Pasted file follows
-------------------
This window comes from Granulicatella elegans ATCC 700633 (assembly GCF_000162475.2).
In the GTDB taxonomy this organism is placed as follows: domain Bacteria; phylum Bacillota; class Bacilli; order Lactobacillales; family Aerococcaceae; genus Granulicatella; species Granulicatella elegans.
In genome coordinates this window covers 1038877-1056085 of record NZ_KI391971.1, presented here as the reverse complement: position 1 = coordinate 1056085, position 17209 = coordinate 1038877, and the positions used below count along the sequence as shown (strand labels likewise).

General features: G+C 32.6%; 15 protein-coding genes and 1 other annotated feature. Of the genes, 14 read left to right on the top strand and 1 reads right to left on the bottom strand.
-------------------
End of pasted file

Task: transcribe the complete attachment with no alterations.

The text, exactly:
This window comes from Granulicatella elegans ATCC 700633 (assembly GCF_000162475.2).
In the GTDB taxonomy this organism is placed as follows: domain Bacteria; phylum Bacillota; class Bacilli; order Lactobacillales; family Aerococcaceae; genus Granulicatella; species Granulicatella elegans.
In genome coordinates this window covers 1038877-1056085 of record NZ_KI391971.1, presented here as the reverse complement: position 1 = coordinate 1056085, position 17209 = coordinate 1038877, and the positions used below count along the sequence as shown (strand labels likewise).

General features: G+C 32.6%; 15 protein-coding genes and 1 other annotated feature. Of the genes, 14 read left to right on the top strand and 1 reads right to left on the bottom strand.